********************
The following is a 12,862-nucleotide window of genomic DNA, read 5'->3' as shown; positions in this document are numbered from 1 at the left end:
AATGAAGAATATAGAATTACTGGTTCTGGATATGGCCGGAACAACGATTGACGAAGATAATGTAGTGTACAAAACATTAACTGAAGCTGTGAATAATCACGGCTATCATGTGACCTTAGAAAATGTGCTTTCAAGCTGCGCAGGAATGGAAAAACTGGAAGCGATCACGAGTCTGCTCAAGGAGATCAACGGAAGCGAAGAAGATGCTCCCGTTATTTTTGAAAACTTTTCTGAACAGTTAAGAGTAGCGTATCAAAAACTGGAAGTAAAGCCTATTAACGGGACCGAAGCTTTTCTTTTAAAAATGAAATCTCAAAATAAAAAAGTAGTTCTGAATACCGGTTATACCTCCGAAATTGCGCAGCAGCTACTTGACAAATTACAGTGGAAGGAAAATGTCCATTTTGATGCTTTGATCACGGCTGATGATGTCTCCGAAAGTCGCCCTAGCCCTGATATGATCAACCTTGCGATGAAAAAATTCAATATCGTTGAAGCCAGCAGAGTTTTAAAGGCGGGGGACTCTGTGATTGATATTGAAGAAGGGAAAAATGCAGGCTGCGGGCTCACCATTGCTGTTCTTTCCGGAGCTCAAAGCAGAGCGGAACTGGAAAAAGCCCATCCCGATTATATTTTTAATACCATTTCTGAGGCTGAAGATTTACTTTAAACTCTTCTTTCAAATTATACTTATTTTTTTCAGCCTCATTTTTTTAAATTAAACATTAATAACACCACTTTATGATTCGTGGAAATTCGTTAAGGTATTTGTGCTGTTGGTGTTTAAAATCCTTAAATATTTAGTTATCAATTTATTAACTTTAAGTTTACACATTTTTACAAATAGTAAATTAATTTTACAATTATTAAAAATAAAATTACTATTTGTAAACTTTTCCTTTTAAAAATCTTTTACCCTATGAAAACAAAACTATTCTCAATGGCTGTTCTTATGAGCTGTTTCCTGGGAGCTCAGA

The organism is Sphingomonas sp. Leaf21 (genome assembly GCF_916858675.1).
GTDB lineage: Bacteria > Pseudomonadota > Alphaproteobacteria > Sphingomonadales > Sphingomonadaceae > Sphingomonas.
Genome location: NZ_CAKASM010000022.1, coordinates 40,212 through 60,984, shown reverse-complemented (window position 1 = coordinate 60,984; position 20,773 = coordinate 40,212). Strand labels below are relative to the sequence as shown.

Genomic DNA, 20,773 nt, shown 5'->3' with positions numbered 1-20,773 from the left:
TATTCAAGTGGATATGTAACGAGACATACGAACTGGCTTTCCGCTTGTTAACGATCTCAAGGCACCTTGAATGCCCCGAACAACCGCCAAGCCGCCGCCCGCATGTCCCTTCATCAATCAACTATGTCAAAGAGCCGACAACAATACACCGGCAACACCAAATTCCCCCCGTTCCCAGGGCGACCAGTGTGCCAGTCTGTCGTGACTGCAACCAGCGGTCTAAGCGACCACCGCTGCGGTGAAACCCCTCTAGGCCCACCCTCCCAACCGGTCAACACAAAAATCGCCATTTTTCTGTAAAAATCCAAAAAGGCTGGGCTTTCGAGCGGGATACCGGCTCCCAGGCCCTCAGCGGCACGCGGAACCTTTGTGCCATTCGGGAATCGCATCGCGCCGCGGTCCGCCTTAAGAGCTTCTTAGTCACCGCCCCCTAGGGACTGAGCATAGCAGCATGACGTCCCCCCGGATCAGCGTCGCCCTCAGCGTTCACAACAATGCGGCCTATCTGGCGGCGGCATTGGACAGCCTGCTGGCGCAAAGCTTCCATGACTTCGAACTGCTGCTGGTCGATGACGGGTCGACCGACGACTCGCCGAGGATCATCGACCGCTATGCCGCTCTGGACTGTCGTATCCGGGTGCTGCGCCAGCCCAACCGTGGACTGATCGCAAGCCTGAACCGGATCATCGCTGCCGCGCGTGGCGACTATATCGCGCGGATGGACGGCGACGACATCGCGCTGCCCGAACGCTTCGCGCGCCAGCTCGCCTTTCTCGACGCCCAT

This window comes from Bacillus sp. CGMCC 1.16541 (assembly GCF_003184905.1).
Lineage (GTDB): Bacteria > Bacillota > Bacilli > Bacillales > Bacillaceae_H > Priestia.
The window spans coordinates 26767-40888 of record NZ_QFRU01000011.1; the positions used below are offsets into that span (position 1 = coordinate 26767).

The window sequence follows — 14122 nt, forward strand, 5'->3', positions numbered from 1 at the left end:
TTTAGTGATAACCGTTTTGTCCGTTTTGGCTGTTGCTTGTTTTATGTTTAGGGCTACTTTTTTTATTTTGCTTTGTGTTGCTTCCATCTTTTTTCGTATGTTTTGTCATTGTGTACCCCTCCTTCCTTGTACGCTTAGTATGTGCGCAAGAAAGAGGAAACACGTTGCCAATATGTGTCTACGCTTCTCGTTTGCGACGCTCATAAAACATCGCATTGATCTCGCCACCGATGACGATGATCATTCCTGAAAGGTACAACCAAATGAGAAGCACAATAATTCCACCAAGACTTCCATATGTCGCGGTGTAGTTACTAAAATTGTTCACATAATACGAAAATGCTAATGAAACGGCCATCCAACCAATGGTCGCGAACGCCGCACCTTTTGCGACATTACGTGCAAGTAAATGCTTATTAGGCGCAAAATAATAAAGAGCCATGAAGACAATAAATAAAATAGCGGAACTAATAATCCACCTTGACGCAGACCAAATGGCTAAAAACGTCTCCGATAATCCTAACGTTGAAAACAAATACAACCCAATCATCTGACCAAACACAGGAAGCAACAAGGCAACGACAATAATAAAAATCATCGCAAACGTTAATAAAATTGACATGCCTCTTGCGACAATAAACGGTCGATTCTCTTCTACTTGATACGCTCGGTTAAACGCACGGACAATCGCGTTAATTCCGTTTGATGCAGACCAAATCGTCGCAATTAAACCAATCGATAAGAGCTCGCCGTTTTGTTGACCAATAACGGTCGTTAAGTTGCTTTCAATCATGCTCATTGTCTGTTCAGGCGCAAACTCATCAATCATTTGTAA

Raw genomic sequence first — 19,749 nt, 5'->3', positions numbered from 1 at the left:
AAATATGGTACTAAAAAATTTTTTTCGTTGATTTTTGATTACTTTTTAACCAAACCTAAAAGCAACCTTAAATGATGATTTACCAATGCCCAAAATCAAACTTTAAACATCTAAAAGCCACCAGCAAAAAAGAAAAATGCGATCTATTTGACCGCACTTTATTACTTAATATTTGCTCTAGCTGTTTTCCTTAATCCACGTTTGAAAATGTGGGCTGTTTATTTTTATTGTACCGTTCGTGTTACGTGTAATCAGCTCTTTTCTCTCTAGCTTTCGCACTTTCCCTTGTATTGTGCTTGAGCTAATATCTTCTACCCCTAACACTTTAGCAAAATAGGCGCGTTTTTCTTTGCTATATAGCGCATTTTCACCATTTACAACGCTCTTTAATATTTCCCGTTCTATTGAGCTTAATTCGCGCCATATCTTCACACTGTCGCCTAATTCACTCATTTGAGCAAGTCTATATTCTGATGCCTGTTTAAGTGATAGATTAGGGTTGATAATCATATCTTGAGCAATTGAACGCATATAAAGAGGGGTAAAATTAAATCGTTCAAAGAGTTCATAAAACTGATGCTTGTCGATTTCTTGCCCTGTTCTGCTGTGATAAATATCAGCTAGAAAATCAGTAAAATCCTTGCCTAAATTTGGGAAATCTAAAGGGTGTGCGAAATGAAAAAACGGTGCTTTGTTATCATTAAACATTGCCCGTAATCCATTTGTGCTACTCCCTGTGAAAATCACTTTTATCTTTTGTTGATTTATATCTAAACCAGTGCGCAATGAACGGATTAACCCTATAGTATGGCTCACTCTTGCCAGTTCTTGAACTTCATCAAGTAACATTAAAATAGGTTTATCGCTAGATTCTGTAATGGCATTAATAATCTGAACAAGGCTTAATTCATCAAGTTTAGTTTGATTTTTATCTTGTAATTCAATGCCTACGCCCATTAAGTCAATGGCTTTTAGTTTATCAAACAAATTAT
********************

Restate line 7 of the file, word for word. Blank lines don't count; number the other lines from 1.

TATTCAAGTGGATATGTAACGAGACATACGAACTGGCTTTCCGCTTGTTAACGATCTCAAGGCACCTTGAATGCCCCGAACAACCGCCAAGCCGCCGCCCGCATGTCCCTTCATCAATCAACTATGTCAAAGAGCCGACAACAATACACCGGCAACACCAAATTCCCCCCGTTCCCAGGGCGACCAGTGTGCCAGTCTGTCGTGACTGCAACCAGCGGTCTAAGCGACCACCGCTGCGGTGAAACCCCTCTAGGCCCACCCTCCCAACCGGTCAACACAAAAATCGCCATTTTTCTGTAAAAATCCAAAAAGGCTGGGCTTTCGAGCGGGATACCGGCTCCCAGGCCCTCAGCGGCACGCGGAACCTTTGTGCCATTCGGGAATCGCATCGCGCCGCGGTCCGCCTTAAGAGCTTCTTAGTCACCGCCCCCTAGGGACTGAGCATAGCAGCATGACGTCCCCCCGGATCAGCGTCGCCCTCAGCGTTCACAACAATGCGGCCTATCTGGCGGCGGCATTGGACAGCCTGCTGGCGCAAAGCTTCCATGACTTCGAACTGCTGCTGGTCGATGACGGGTCGACCGACGACTCGCCGAGGATCATCGACCGCTATGCCGCTCTGGACTGTCGTATCCGGGTGCTGCGCCAGCCCAACCGTGGACTGATCGCAAGCCTGAACCGGATCATCGCTGCCGCGCGTGGCGACTATATCGCGCGGATGGACGGCGACGACATCGCGCTGCCCGAACGCTTCGCGCGCCAGCTCGCCTTTCTCGACGCCCAT